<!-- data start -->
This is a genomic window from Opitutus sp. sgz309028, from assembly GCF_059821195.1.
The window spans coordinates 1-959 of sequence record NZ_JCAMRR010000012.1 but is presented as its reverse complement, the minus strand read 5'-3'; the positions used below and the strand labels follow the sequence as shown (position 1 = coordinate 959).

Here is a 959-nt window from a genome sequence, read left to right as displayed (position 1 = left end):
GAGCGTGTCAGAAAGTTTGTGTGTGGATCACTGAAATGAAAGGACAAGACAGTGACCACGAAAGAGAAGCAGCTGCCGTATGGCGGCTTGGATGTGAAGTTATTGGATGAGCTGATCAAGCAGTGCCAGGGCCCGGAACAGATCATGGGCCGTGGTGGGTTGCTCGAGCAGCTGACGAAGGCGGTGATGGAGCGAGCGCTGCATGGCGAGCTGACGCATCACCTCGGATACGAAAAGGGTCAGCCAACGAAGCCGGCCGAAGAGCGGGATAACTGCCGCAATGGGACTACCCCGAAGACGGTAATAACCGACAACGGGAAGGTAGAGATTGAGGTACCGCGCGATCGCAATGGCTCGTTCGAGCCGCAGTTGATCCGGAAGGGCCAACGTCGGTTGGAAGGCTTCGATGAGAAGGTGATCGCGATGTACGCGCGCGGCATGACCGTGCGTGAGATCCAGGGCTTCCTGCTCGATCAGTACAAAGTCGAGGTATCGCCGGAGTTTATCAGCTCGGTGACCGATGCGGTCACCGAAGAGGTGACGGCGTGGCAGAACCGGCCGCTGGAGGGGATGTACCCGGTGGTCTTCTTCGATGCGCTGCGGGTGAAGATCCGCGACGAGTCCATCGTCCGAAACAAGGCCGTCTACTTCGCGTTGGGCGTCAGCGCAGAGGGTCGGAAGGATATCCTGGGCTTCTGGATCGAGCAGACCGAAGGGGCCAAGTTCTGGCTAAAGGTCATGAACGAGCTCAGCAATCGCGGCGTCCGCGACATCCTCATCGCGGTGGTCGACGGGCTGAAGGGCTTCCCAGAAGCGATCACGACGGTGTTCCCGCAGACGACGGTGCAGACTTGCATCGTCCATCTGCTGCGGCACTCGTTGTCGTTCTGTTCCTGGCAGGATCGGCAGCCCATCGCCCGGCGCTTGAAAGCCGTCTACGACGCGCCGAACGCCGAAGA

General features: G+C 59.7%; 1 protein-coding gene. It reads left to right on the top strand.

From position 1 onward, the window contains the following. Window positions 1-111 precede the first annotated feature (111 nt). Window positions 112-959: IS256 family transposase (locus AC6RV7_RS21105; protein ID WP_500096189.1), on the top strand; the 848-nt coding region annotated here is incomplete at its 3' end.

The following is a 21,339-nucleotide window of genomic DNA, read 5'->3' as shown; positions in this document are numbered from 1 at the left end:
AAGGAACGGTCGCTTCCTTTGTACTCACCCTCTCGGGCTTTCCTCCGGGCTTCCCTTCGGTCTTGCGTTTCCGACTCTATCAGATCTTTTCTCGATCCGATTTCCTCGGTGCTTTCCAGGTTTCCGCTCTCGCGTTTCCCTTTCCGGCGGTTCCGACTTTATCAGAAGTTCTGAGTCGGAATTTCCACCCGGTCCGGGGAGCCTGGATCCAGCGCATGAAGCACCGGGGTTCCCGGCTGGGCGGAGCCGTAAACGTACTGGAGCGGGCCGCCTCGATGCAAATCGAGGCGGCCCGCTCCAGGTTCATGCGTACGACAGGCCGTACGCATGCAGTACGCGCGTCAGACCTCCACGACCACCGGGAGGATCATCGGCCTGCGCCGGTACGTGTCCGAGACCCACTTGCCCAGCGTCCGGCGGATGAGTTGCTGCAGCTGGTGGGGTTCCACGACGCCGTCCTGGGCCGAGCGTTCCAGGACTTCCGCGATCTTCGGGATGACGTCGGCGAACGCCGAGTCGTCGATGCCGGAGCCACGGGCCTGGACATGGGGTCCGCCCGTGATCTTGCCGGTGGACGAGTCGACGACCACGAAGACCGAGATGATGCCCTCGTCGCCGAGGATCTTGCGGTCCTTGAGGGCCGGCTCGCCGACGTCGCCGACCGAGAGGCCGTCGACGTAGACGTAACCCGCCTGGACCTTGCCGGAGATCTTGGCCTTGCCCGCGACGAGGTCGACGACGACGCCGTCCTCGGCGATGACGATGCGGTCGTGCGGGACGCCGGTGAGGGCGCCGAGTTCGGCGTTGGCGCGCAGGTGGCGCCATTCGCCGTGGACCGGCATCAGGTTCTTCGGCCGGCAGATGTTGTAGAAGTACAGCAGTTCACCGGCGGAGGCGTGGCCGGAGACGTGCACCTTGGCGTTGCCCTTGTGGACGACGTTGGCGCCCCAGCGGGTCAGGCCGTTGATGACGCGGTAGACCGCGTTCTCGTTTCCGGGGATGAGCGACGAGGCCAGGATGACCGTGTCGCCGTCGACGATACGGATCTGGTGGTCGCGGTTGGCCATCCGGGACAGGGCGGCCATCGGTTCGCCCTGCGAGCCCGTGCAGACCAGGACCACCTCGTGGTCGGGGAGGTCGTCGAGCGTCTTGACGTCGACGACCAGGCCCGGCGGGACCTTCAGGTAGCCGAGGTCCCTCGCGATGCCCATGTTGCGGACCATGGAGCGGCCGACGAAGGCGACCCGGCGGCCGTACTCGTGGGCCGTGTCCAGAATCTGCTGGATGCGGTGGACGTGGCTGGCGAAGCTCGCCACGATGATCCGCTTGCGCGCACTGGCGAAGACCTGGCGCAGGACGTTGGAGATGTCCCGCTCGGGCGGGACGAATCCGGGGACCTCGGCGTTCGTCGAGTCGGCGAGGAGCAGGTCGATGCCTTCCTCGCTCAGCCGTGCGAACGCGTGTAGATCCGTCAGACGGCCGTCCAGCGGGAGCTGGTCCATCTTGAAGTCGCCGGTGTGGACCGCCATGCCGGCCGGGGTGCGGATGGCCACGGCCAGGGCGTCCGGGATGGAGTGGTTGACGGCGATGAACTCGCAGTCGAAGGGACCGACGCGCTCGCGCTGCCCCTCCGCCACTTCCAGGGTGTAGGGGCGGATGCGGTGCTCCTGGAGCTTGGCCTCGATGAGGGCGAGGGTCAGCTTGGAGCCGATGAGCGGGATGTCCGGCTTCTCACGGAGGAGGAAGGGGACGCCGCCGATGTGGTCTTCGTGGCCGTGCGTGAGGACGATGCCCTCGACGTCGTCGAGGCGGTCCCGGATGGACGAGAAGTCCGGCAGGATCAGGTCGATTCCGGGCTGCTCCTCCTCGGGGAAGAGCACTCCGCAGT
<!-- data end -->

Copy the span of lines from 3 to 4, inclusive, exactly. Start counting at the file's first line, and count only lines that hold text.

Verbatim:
Here is a 959-nt window from a genome sequence, read left to right as displayed (position 1 = left end):
GAGCGTGTCAGAAAGTTTGTGTGTGGATCACTGAAATGAAAGGACAAGACAGTGACCACGAAAGAGAAGCAGCTGCCGTATGGCGGCTTGGATGTGAAGTTATTGGATGAGCTGATCAAGCAGTGCCAGGGCCCGGAACAGATCATGGGCCGTGGTGGGTTGCTCGAGCAGCTGACGAAGGCGGTGATGGAGCGAGCGCTGCATGGCGAGCTGACGCATCACCTCGGATACGAAAAGGGTCAGCCAACGAAGCCGGCCGAAGAGCGGGATAACTGCCGCAATGGGACTACCCCGAAGACGGTAATAACCGACAACGGGAAGGTAGAGATTGAGGTACCGCGCGATCGCAATGGCTCGTTCGAGCCGCAGTTGATCCGGAAGGGCCAACGTCGGTTGGAAGGCTTCGATGAGAAGGTGATCGCGATGTACGCGCGCGGCATGACCGTGCGTGAGATCCAGGGCTTCCTGCTCGATCAGTACAAAGTCGAGGTATCGCCGGAGTTTATCAGCTCGGTGACCGATGCGGTCACCGAAGAGGTGACGGCGTGGCAGAACCGGCCGCTGGAGGGGATGTACCCGGTGGTCTTCTTCGATGCGCTGCGGGTGAAGATCCGCGACGAGTCCATCGTCCGAAACAAGGCCGTCTACTTCGCGTTGGGCGTCAGCGCAGAGGGTCGGAAGGATATCCTGGGCTTCTGGATCGAGCAGACCGAAGGGGCCAAGTTCTGGCTAAAGGTCATGAACGAGCTCAGCAATCGCGGCGTCCGCGACATCCTCATCGCGGTGGTCGACGGGCTGAAGGGCTTCCCAGAAGCGATCACGACGGTGTTCCCGCAGACGACGGTGCAGACTTGCATCGTCCATCTGCTGCGGCACTCGTTGTCGTTCTGTTCCTGGCAGGATCGGCAGCCCATCGCCCGGCGCTTGAAAGCCGTCTACGACGCGCCGAACGCCGAAGA